The environment is less a driver than an excuse to hasten this evolution—an increasing number of the emails I have receive have "Before you print, think about the environment" in their SIG lines.

Paper as portability

Paper is so very portable. A book, a newspaper or a printed document is easy to carry, scribble on, read on the bus, and throw away when done. A notebook (preferably expensive, preferably moleskin, it seems) is easy to carry and easy to use. Even though computers with pen functionality as easily available, they have not taken off (though myself I am a tablet PC enthusiast, having used one since 2003.) Electronic note-taking is still too expensive, too cumbersome and has too limited battery capacity to be practical for the unwashed masses.

Replacement for paper as portability will come, driven by mobile communications. With ubiquitous, wireless access and better cellphone/handheld technology, the information access and communication aspects of electronic note-taking will overpower the portability and simplicity issues. A moleskin cover would help, though.

This is an area where schools could lead the way: If given half a chance, most students would prefer having their books in their iPods or cell phones rather than schlepping them around in backpacks. It won't be the students holding up this development—rather, it will be the publishing industry, which is queuing up to take the recorded music industry's role as chief Luddite to the world.

Paper as status symbol

Paper confers status. Thick binders in the office signal productivity. Lots of books in living room and office signal education and expertise. But this, too, is changing. People read paperbacks and throw them away. Once upon a time, a leather-bound encyclopedia could be bought and displayed as a token of learning and competent parenthood, but not even interior designers use books any more—just check out the most recent IKEA catalog, where the living room now sports a sleek Mac, perfect for compact living.

Paper as metaphor

Gutenberg's first bible does not look like a modern book, but as a cheap version of a calligraphed bible, since that was how books were supposed to look back then. A few hundred years later, and books had evolved into something easier to read and easier to make.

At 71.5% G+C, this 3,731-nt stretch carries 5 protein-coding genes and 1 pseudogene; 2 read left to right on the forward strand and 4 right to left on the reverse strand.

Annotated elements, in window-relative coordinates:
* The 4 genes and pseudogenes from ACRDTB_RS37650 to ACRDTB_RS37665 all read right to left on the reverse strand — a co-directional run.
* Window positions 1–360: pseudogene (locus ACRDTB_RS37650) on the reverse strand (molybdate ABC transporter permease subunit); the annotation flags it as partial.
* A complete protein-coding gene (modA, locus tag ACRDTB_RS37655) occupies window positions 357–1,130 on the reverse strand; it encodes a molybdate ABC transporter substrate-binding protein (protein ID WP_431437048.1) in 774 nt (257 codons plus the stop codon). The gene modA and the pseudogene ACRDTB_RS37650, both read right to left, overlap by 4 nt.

And here we have perhaps the most formidable obstacle to the paper-less office: Paper as metaphor. Today we do most of our work electronically, but we still send documents to each other, still have a desktop as our desktop, with a paper basket (sometimes patented) in one corner.

Only when we get rid of the paper metaphor will we release the productivity inherent in the electronic workspace. E-mail, for instance, is ineffective because it is nothing more than automated memos - its chief benefit being that those who started their career in a paper-based world understands the concept. The younger generation, however, have let go of the paper metaphor and communicate through shared personal spaces (such as Facebook), share hyper-documents (wikis) and fast written media (chat, Twitter). As they enter the workforce, they demand the same type of tools, making large companies now experiment with Enterprise Facebooks, Twitters, Nings, wikis and chatting. We of the elder generation still write blogs...

Think about it—how much of the time you spend making a report or other work document is spent fiddling with paragraphs, headings and illustrations to fit a paper format? Whereupon you send it, electronically, to colleagues who may or may not ever commit it to paper.

Time to end this. This article, too, is limited by paper thinking. It was originally written for a newspaper, and the editor wanted to limit it to 6800 characters. That actually forced me to stop in the middle of a sent

Espen Andersen is an Associate Professor of strategy at the Norwegian School of Management and the European Research Director of BSG Concours, a division of BSG Alliance, as well as an Associate Editor of ACM Ubiquity. He hangs out, paperlessly, at espen.com and appliedabstractions.com.




Source: Ubiquity Volume 9, Issue 13 (April 1, 2008 - April 7, 2008)

COMMENTS

i understand it please i want it to be post to my email

— douglas, Mon, 14 Nov 2011 17:46:55 UTC